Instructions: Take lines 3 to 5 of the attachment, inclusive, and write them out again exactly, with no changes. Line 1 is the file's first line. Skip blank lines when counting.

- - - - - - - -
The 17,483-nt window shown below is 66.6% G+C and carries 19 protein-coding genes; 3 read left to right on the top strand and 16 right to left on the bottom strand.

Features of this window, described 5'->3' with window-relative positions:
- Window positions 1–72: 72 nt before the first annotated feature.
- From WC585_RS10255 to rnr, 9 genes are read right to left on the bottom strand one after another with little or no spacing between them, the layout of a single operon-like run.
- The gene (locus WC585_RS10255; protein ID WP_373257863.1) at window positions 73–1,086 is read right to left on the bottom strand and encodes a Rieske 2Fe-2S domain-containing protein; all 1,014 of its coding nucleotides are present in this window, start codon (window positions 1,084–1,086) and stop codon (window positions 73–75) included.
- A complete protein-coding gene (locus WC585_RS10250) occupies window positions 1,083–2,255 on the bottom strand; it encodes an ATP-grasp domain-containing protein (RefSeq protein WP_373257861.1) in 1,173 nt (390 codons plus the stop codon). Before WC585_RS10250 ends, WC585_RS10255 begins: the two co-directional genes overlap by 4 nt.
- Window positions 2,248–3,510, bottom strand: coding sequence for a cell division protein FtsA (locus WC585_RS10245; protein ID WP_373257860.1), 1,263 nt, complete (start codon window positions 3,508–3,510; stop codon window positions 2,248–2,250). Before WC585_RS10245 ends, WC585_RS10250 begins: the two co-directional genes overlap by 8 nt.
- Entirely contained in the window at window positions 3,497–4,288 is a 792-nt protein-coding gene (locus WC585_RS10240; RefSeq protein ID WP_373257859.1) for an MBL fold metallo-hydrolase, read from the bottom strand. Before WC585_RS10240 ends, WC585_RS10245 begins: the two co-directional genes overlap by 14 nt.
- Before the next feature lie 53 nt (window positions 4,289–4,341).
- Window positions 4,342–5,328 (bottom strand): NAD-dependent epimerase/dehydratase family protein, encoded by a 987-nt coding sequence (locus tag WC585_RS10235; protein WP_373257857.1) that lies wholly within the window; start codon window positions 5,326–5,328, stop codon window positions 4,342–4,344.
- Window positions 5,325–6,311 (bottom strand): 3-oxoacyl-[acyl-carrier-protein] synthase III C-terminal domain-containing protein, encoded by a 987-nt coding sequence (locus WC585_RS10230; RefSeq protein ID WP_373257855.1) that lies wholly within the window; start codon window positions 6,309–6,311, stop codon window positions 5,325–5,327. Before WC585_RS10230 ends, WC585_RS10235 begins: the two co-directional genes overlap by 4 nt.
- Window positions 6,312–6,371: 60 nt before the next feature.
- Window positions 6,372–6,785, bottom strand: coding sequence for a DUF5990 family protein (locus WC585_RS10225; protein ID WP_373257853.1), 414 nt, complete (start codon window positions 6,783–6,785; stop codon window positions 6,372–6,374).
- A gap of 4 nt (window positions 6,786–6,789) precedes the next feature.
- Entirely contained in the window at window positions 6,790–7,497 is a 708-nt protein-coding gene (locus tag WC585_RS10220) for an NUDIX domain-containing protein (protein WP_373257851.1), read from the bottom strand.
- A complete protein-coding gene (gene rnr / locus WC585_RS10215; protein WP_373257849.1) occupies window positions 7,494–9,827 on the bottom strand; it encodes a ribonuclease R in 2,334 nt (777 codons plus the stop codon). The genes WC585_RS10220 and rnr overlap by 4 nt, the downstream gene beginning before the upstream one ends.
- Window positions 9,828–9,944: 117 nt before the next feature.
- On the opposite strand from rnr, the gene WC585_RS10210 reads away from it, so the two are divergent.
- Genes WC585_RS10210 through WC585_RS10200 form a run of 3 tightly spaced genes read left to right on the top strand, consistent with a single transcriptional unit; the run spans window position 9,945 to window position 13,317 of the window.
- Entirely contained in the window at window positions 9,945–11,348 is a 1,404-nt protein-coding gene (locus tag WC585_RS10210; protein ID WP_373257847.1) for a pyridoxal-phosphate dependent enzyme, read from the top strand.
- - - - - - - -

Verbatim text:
- Window positions 1–72: 72 nt before the first annotated feature.
- From WC585_RS10255 to rnr, 9 genes are read right to left on the bottom strand one after another with little or no spacing between them, the layout of a single operon-like run.
- The gene (locus WC585_RS10255; protein ID WP_373257863.1) at window positions 73–1,086 is read right to left on the bottom strand and encodes a Rieske 2Fe-2S domain-containing protein; all 1,014 of its coding nucleotides are present in this window, start codon (window positions 1,084–1,086) and stop codon (window positions 73–75) included.